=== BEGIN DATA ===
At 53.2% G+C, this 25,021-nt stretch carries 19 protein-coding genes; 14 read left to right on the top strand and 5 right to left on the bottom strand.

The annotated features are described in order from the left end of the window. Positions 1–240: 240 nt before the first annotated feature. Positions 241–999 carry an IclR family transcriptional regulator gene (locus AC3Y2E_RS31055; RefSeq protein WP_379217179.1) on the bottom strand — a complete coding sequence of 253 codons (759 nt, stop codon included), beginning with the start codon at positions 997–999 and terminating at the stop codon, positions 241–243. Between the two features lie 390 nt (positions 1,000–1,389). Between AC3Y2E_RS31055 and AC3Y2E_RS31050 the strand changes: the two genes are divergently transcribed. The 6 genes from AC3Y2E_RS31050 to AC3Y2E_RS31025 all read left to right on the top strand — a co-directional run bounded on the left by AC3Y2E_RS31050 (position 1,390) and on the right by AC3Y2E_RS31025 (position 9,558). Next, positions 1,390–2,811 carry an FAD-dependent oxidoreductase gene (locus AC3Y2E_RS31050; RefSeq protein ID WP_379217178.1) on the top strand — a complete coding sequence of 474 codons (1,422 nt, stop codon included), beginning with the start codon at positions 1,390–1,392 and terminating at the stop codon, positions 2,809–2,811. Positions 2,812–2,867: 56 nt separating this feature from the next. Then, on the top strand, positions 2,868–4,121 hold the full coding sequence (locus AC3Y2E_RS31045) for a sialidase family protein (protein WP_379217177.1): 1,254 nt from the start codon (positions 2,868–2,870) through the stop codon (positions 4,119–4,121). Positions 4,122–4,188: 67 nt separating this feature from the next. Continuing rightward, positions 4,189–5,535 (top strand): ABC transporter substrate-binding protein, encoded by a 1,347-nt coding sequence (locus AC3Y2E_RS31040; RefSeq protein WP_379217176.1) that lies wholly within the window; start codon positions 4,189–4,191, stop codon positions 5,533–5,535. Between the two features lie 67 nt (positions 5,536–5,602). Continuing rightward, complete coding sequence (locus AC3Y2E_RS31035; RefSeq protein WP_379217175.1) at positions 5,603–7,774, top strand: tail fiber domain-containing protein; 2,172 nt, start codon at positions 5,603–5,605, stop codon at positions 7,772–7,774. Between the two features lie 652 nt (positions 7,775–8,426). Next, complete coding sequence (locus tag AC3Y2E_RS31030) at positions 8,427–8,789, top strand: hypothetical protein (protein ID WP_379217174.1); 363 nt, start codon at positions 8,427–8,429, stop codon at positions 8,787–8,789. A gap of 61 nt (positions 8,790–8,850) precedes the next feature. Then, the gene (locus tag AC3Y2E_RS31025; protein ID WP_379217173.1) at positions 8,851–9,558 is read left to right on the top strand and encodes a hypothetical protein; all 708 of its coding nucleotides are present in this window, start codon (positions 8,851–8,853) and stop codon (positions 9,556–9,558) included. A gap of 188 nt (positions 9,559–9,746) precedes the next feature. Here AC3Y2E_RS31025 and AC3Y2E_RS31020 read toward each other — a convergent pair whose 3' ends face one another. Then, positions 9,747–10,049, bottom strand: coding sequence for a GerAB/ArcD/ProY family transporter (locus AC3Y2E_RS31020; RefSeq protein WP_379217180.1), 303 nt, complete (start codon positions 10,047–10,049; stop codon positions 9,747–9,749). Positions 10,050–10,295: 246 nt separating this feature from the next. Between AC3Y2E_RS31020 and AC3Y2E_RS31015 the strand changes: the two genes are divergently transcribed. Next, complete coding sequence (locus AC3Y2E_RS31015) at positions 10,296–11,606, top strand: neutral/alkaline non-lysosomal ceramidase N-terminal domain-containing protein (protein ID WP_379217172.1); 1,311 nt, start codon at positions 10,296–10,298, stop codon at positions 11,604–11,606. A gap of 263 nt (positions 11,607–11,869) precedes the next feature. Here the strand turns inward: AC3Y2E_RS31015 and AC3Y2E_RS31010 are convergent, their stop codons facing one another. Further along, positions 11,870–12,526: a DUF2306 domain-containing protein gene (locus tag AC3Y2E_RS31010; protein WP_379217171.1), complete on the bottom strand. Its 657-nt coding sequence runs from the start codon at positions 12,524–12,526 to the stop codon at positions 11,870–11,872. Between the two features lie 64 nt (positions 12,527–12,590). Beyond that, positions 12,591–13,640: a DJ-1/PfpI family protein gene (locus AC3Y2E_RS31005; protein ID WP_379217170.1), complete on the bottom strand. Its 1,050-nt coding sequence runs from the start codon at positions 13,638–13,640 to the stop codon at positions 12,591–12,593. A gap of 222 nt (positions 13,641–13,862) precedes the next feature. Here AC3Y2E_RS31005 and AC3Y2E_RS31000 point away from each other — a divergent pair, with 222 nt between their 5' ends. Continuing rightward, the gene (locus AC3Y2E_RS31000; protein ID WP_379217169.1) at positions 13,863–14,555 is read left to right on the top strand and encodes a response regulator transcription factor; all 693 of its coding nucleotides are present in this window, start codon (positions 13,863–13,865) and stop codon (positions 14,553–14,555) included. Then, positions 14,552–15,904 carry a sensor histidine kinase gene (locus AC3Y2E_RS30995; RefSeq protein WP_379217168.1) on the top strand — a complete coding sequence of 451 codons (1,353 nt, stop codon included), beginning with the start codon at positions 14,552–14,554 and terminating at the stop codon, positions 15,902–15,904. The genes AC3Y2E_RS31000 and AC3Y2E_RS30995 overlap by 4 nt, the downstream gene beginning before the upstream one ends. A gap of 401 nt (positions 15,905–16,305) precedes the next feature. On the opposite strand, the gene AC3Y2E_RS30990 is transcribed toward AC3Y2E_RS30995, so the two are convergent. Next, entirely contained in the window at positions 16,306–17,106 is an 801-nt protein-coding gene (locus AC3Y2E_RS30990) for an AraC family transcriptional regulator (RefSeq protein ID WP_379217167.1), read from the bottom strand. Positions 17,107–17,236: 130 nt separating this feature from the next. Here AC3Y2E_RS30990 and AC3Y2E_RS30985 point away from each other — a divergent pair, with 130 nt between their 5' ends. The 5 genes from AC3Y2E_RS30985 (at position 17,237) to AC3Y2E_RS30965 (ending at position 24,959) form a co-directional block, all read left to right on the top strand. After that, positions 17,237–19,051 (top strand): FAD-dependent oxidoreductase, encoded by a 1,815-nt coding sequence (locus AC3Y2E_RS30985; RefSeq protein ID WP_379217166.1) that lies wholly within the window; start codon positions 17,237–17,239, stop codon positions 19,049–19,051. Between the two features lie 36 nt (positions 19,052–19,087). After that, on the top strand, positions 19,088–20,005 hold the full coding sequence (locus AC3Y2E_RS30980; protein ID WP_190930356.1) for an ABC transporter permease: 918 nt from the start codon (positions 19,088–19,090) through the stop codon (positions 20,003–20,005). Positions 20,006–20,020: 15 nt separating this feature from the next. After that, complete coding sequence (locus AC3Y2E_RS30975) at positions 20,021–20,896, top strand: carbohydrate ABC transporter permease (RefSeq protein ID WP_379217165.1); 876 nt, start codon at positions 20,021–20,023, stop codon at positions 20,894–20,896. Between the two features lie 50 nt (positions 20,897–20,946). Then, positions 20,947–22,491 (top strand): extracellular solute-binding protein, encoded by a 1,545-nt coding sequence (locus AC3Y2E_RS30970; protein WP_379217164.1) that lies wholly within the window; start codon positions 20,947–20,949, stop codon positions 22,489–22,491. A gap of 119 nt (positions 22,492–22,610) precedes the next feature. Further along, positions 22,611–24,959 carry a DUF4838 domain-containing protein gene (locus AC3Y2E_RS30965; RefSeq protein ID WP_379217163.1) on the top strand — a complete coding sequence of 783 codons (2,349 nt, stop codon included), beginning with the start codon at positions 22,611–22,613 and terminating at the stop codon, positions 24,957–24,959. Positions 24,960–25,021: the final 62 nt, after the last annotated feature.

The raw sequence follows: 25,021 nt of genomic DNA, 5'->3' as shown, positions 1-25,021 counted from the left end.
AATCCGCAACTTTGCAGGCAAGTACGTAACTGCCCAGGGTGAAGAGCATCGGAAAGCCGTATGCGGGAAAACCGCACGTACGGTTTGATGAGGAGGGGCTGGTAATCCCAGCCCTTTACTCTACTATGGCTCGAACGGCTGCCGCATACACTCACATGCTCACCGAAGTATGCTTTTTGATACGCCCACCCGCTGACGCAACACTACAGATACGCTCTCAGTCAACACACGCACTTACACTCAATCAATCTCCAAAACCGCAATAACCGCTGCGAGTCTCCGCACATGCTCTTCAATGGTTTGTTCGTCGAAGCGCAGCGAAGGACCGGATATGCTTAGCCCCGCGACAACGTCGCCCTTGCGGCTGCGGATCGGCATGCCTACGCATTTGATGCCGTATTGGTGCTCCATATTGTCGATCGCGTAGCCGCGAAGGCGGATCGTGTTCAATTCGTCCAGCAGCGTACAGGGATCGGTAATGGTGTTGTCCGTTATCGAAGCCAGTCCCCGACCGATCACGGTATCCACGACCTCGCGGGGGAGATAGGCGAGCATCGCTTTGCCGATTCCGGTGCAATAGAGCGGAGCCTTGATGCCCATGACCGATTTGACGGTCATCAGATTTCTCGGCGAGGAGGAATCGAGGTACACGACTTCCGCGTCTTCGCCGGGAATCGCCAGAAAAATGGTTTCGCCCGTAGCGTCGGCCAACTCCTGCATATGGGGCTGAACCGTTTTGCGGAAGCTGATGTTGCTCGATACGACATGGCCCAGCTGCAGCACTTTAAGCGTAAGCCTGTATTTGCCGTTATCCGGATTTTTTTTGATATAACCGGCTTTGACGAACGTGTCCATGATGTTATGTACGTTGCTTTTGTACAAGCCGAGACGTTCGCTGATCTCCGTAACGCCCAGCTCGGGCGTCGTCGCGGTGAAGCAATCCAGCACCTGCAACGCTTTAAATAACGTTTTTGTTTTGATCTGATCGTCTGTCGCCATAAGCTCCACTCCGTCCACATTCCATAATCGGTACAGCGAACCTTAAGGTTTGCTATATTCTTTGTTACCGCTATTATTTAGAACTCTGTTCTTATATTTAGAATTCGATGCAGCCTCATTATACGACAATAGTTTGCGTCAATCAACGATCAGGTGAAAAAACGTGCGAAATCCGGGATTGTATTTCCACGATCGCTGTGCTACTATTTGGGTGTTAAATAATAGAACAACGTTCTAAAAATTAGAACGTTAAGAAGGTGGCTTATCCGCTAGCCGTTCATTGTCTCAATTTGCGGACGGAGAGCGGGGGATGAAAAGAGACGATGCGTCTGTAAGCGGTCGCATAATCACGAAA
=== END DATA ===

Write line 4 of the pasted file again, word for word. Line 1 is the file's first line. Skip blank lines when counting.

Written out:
AATCCGCAACTTTGCAGGCAAGTACGTAACTGCCCAGGGTGAAGAGCATCGGAAAGCCGTATGCGGGAAAACCGCACGTACGGTTTGATGAGGAGGGGCTGGTAATCCCAGCCCTTTACTCTACTATGGCTCGAACGGCTGCCGCATACACTCACATGCTCACCGAAGTATGCTTTTTGATACGCCCACCCGCTGACGCAACACTACAGATACGCTCTCAGTCAACACACGCACTTACACTCAATCAATCTCCAAAACCGCAATAACCGCTGCGAGTCTCCGCACATGCTCTTCAATGGTTTGTTCGTCGAAGCGCAGCGAAGGACCGGATATGCTTAGCCCCGCGACAACGTCGCCCTTGCGGCTGCGGATCGGCATGCCTACGCATTTGATGCCGTATTGGTGCTCCATATTGTCGATCGCGTAGCCGCGAAGGCGGATCGTGTTCAATTCGTCCAGCAGCGTACAGGGATCGGTAATGGTGTTGTCCGTTATCGAAGCCAGTCCCCGACCGATCACGGTATCCACGACCTCGCGGGGGAGATAGGCGAGCATCGCTTTGCCGATTCCGGTGCAATAGAGCGGAGCCTTGATGCCCATGACCGATTTGACGGTCATCAGATTTCTCGGCGAGGAGGAATCGAGGTACACGACTTCCGCGTCTTCGCCGGGAATCGCCAGAAAAATGGTTTCGCCCGTAGCGTCGGCCAACTCCTGCATATGGGGCTGAACCGTTTTGCGGAAGCTGATGTTGCTCGATACGACATGGCCCAGCTGCAGCACTTTAAGCGTAAGCCTGTATTTGCCGTTATCCGGATTTTTTTTGATATAACCGGCTTTGACGAACGTGTCCATGATGTTATGTACGTTGCTTTTGTACAAGCCGAGACGTTCGCTGATCTCCGTAACGCCCAGCTCGGGCGTCGTCGCGGTGAAGCAATCCAGCACCTGCAACGCTTTAAATAACGTTTTTGTTTTGATCTGATCGTCTGTCGCCATAAGCTCCACTCCGTCCACATTCCATAATCGGTACAGCGAACCTTAAGGTTTGCTATATTCTTTGTTACCGCTATTATTTAGAACTCTGTTCTTATATTTAGAATTCGATGCAGCCTCATTATACGACAATAGTTTGCGTCAATCAACGATCAGGTGAAAAAACGTGCGAAATCCGGGATTGTATTTCCACGATCGCTGTGCTACTATTTGGGTGTTAAATAATAGAACAACGTTCTAAAAATTAGAACGTTAAGAAGGTGGCTTATCCGCTAGCCGTTCATTGTCTCAATTTGCGGACGGAGAGCGGGGGATGAAAAGAGACGATGCGTCTGTAAGCGGTCGCATAATCACGAAA